Scadron, Washington, D.C., June 2006
I actually graduated from T.C. Williams High School in 1985 and
rowed from eighth grade throughout. So, the successful rowing program
at T.C. was not a mystery to me. I cherished each season and am
left with a treasure of memories. As a filmmaker, I always wanted
to make a film that captured the beauty and passion of the sport.
Almost twenty years later, it dawned on me that the same coaches
were still at the boathouse instilling wonderful life lessons to
teenagers as they had done to me.
One coach that caught my attention over those five years was Dee
Campbell. He coached the women's senior and junior eights. His crews
vied for his attention. When they would row by the boathouse with
their clean white blades, you understood the harmony and beauty
of the sport. Plus, his crews always seemed to win everything: the
local championships, the Stotesbury Cup, the National Championships,
and the Canadian Championships. They had it all.
Being an alumni of T.C. and the crew team helped ensure the principal,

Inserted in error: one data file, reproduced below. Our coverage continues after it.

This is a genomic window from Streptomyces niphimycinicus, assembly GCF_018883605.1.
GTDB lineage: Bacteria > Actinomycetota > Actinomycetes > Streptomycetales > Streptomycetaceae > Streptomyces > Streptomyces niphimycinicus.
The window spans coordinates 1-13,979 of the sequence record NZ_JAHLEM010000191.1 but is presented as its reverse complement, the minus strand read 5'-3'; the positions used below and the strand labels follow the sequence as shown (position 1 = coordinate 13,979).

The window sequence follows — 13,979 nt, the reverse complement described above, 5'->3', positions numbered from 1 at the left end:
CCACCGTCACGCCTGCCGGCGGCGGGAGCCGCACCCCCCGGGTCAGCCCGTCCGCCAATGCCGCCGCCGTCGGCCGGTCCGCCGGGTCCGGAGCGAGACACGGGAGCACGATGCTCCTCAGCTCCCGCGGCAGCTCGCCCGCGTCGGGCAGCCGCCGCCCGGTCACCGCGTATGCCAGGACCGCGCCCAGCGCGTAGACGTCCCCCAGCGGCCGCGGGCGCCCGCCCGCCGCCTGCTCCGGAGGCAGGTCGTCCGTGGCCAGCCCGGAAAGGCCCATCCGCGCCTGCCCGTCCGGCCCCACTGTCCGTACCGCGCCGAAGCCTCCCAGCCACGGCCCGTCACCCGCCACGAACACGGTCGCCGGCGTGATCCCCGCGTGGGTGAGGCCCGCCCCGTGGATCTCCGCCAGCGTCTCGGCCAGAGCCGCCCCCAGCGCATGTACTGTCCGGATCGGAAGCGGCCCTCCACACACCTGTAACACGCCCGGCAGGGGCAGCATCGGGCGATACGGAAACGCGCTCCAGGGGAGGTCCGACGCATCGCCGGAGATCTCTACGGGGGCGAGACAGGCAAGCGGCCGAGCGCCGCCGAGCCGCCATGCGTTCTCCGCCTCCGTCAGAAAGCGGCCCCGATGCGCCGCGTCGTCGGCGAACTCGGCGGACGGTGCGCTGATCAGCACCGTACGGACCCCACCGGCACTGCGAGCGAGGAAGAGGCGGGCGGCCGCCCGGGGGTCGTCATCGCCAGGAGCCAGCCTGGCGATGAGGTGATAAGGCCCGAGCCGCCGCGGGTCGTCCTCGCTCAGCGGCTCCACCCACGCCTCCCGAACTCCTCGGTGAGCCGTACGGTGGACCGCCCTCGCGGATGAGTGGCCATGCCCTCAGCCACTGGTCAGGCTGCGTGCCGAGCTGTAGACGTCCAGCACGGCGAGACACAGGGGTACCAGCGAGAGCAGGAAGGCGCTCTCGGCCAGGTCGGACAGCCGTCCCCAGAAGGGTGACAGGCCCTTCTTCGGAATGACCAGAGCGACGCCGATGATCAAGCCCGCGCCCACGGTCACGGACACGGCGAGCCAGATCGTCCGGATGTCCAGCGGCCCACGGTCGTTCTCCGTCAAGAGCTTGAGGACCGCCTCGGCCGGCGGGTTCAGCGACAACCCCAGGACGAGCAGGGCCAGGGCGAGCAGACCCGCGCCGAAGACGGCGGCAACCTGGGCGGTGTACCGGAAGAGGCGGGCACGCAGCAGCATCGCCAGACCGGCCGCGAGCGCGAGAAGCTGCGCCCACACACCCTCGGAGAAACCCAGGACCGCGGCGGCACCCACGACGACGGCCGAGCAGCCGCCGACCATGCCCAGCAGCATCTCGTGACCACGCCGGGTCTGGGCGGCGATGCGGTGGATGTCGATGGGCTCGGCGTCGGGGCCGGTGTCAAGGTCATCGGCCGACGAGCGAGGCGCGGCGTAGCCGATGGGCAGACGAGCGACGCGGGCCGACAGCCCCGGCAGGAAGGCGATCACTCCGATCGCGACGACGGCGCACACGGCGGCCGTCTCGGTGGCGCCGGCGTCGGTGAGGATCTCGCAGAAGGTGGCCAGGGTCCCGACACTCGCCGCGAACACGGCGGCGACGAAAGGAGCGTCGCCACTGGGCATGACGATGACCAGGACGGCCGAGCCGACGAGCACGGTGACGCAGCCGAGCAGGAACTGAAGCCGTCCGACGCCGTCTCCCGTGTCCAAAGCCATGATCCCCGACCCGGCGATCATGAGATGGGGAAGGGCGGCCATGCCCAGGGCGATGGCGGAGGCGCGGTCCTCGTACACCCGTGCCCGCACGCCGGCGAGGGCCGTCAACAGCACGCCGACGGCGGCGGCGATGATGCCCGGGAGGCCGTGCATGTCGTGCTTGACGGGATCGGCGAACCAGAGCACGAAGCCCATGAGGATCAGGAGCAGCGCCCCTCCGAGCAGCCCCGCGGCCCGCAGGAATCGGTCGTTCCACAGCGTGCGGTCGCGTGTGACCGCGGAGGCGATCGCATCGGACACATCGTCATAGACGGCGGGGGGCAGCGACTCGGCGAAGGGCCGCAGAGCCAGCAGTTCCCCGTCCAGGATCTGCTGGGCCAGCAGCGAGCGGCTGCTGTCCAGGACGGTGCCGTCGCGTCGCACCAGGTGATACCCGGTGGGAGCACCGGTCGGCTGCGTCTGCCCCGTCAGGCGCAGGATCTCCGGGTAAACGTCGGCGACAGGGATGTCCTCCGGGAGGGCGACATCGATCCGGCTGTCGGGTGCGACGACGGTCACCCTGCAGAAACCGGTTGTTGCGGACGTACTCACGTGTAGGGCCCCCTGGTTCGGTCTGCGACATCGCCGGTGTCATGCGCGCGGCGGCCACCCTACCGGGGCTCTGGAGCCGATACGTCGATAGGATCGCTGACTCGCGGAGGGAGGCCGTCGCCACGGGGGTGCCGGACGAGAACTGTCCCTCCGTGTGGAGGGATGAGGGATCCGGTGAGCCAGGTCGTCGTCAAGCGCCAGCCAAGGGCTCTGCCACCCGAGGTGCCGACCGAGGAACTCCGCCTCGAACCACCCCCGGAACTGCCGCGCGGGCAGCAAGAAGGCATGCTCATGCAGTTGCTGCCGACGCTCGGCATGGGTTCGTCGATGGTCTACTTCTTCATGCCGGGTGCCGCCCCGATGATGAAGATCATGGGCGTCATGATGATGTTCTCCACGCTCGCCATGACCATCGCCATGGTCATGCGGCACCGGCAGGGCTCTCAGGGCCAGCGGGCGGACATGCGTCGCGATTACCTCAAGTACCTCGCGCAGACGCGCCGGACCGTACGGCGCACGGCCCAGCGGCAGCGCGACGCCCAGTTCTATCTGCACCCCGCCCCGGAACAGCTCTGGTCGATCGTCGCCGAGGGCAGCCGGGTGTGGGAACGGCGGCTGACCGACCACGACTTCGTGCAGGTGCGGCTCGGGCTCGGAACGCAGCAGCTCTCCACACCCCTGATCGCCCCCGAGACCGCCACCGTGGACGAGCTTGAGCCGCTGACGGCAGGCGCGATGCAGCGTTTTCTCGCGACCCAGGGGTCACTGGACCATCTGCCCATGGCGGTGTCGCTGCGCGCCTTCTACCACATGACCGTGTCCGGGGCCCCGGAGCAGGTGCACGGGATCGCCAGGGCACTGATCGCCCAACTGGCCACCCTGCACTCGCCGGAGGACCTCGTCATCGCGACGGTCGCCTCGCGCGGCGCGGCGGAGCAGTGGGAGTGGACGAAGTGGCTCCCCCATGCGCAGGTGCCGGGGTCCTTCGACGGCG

crew boosters, coaches and parents that I would make a faithful
and inspiring documentary about the T.C. rowing experience. After
all, public high schools are not in the business of seeking publicity.
I was very appreciative of receiving access to film the students
inside the school and on the river.
As I began to document the season, I had a very clear focus of how
to tell a compelling story about coach Dee Campbell and his crew.
First, I would need to capture all of the major elements of the
season: the freezing start in February and March, the sunrise rows
from spring break on, and the spirit of the race. Second, Dee's
back story of how he rowed for the Old Dominion Boat Club after
World War II and how he coached boys for fifteen years before championing
the women's program.
As I researched the rise of women's rowing, I
learned how it is directly attributed to Title IX. This compelled
me to rework the story to raise awareness about the positive strides
made by Title IX and why it remains controversial. It was a balancing
act, but necessary for Dee's legacy to be put into perspective.
Are you ready? Row!